REVIEW|| The Ones We’re Meant to Find- Joan He // A thrilling dystopian sci-fi about two sisters

Synopsis: One of the most twisty, surprising, engaging page-turner YAs you’ll read this year—We Were Liars meets Black Mirror, with a dash of Studio Ghibli.

The Ones We're Meant to Find
Cee has been trapped on an abandoned island for three years without any recollection of how she arrived, or memories from her life prior. All she knows is that somewhere out there, beyond the horizon, she has a sister named Kay. Determined to find her, Cee devotes her days to building a boat from junk parts scavenged inland, doing everything in her power to survive until the day she gets off the island and reunites with her sister.

In a world apart, 16-year-old STEM prodigy Kasey Mizuhara is also living a life of isolation. The eco-city she calls home is one of eight levitating around the world, built for people who protected the planet―and now need protecting from it. With natural disasters on the rise due to climate change, eco-cities provide clean air, water, and shelter. Their residents, in exchange, must spend at least a third of their time in stasis pods, conducting business virtually whenever possible to reduce their environmental footprint. While Kasey, an introvert and loner, doesn’t mind the lifestyle, her sister Celia hated it. Popular and lovable, Celia much preferred the outside world. But no one could have predicted that Celia would take a boat out to sea, never to return.

Now it’s been three months since Celia’s disappearance, and Kasey has given up hope. Logic says that her sister must be dead. But as the public decries her stance, she starts to second guess herself and decides to retrace Celia’s last steps. Where they’ll lead her, she does not know. Her sister was full of secrets. But Kasey has a secret of her own. (Goodreads)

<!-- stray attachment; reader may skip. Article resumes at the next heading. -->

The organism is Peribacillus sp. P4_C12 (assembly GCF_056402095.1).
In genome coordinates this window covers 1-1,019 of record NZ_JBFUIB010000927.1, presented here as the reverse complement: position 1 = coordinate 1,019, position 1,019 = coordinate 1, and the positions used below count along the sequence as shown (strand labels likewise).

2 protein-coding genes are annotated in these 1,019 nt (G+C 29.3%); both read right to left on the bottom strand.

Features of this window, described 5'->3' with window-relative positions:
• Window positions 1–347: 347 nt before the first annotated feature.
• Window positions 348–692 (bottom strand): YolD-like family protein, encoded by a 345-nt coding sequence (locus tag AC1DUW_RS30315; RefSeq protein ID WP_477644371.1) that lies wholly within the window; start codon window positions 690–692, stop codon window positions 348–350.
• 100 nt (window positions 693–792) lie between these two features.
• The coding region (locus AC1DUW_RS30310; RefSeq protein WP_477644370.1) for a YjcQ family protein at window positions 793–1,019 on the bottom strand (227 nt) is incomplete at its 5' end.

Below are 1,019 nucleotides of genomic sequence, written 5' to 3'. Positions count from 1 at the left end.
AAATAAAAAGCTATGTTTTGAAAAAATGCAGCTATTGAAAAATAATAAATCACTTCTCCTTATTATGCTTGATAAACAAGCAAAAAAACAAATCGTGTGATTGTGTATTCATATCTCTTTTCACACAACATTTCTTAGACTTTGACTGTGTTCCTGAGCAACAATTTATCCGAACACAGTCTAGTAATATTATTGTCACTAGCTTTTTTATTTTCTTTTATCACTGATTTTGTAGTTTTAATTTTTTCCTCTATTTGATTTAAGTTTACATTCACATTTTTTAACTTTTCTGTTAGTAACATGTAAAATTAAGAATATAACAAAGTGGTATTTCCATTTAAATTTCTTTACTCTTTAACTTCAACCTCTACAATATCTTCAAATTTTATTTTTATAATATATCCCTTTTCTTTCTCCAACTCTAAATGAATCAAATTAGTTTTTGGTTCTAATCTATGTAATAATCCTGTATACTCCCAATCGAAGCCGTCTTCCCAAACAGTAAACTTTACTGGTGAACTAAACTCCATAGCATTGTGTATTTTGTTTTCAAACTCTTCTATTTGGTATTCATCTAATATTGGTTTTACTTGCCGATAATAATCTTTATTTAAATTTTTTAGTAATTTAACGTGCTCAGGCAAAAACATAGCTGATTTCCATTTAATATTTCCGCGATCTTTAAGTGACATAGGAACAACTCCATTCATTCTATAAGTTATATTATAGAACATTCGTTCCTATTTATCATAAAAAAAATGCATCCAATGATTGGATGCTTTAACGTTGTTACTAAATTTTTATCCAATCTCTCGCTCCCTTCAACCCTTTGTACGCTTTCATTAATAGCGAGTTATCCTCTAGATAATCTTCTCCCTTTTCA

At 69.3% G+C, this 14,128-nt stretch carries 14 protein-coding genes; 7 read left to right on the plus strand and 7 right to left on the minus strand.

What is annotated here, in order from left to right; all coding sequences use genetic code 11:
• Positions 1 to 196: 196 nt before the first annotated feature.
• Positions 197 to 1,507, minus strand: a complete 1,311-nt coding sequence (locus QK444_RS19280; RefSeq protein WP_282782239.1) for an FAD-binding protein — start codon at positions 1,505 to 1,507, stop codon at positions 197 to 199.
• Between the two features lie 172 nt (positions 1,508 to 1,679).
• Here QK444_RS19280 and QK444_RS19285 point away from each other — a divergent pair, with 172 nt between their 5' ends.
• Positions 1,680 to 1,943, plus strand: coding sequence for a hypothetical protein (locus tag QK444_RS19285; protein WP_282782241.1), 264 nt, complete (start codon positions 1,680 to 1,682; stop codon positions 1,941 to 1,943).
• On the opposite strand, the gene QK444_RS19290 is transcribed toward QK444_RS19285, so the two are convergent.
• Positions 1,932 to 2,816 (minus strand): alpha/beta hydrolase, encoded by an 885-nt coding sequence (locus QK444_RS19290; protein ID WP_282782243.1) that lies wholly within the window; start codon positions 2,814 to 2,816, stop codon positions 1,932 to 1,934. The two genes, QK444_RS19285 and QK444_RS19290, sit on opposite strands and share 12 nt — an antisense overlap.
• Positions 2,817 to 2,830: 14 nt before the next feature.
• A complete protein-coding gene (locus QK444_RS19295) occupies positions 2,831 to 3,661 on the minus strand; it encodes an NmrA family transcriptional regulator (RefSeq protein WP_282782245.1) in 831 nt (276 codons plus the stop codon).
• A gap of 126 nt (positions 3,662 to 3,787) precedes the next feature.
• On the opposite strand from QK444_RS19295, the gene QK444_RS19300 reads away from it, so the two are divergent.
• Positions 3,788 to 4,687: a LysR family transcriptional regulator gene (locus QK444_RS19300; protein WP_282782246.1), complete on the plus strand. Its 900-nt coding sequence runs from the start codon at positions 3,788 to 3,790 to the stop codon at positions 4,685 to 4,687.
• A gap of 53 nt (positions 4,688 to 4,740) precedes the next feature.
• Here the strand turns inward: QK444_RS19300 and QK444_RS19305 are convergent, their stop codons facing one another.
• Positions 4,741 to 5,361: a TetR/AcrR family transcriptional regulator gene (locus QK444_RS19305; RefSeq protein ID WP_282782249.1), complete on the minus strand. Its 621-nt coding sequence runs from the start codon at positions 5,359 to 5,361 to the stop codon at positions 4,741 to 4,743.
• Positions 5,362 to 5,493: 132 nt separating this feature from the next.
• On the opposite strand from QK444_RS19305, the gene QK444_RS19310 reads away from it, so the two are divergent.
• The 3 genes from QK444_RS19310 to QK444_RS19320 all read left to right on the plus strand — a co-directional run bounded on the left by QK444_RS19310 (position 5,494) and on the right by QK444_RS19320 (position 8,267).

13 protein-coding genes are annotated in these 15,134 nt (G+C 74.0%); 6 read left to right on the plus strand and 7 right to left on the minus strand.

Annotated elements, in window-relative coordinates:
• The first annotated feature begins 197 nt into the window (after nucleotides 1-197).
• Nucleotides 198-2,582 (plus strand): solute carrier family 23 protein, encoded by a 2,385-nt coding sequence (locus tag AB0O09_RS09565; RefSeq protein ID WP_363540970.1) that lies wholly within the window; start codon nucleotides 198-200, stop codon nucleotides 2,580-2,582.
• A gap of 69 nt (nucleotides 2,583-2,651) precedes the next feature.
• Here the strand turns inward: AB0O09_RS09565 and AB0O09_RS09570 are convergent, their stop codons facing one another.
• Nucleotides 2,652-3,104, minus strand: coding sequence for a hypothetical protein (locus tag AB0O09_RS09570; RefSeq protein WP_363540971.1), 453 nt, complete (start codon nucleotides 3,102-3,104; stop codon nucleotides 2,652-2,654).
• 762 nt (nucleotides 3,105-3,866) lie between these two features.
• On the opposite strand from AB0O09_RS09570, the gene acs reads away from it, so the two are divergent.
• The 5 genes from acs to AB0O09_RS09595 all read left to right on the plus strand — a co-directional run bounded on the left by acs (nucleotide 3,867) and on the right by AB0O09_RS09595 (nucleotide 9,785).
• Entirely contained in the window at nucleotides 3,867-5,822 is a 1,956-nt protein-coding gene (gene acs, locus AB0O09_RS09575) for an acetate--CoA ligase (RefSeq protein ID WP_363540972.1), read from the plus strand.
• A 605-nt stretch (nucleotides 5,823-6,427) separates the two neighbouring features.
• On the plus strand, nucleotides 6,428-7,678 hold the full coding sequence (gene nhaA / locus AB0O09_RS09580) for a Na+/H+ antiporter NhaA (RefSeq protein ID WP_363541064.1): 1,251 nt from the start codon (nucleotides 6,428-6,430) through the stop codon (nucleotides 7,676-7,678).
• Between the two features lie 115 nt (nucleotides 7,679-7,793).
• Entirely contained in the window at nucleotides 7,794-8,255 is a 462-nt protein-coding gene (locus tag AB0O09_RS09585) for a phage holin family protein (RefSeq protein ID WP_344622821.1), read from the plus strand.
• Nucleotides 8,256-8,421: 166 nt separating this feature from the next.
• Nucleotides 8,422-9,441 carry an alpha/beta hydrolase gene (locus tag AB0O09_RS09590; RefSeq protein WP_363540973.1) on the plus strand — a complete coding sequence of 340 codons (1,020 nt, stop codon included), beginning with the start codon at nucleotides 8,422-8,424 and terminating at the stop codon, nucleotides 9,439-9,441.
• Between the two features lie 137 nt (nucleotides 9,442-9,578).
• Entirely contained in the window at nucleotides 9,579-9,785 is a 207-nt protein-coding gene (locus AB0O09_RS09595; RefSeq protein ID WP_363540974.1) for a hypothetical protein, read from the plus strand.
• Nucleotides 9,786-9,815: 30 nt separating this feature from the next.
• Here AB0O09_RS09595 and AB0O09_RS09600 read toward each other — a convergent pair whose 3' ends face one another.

Publication Date: May 4th, 2021 (Roaring books)
Genre: YA, Sci-fi, dystopian
Trigger Warnings: mentions of blood, death of a loved one, violence

Ratings: 3.5/5

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The Ones We’re meant to find is a sci-fi dystopian which is full of twists and surprises and is rightfully compared to Black Mirror as reading it gives you those exact vibes and creeps. This book is told in alternating narratives of two sisters, one who is stranded on an island trying to get back to her sister and the other sister is tasked to save humanity.

The Plot and Story

The story of the book follows two sisters- Cee and Kasey. Cee is the one who finds herself stranded on an island with no recollection of her memories. The only thing she remembers is her sister Kasey and that she must find her way to her. Kasey is a STEM prodigy who resides in one of Earth’s eco-city and who may be able to help humanity from impending doom. This book revolves around a mystery while also discussing the themes of capitalism, climate change and sisterhood.

The story was intriguing to say the least. It always keeps you interested enough to read what’s going to happen next. I loved how all these themes were woven into the story and it was done so well that it left me highly impressed. The twists and reveals were top-notch. They leave you with a sense of awe with how it all comes together.